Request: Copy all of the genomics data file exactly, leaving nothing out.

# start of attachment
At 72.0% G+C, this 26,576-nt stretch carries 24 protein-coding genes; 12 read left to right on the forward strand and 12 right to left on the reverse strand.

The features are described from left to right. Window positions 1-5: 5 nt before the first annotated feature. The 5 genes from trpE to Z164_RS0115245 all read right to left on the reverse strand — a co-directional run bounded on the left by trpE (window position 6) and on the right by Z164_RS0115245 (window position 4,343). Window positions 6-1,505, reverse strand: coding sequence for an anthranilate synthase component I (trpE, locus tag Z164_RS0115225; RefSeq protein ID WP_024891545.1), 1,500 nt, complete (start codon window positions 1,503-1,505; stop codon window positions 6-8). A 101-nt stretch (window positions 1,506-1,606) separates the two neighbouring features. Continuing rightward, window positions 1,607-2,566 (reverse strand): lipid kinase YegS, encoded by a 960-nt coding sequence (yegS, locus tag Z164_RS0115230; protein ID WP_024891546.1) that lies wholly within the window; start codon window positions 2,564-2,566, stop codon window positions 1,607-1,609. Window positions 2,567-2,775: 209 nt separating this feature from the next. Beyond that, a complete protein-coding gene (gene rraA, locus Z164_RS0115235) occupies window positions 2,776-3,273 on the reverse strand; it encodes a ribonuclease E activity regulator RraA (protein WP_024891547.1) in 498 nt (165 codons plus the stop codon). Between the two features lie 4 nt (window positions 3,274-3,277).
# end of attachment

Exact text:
At 72.0% G+C, this 26,576-nt stretch carries 24 protein-coding genes; 12 read left to right on the forward strand and 12 right to left on the reverse strand.

The features are described from left to right. Window positions 1-5: 5 nt before the first annotated feature. The 5 genes from trpE to Z164_RS0115245 all read right to left on the reverse strand — a co-directional run bounded on the left by trpE (window position 6) and on the right by Z164_RS0115245 (window position 4,343). Window positions 6-1,505, reverse strand: coding sequence for an anthranilate synthase component I (trpE, locus tag Z164_RS0115225; RefSeq protein ID WP_024891545.1), 1,500 nt, complete (start codon window positions 1,503-1,505; stop codon window positions 6-8). A 101-nt stretch (window positions 1,506-1,606) separates the two neighbouring features. Continuing rightward, window positions 1,607-2,566 (reverse strand): lipid kinase YegS, encoded by a 960-nt coding sequence (yegS, locus tag Z164_RS0115230; protein ID WP_024891546.1) that lies wholly within the window; start codon window positions 2,564-2,566, stop codon window positions 1,607-1,609. Window positions 2,567-2,775: 209 nt separating this feature from the next. Beyond that, a complete protein-coding gene (gene rraA, locus Z164_RS0115235) occupies window positions 2,776-3,273 on the reverse strand; it encodes a ribonuclease E activity regulator RraA (protein WP_024891547.1) in 498 nt (165 codons plus the stop codon). Between the two features lie 4 nt (window positions 3,274-3,277).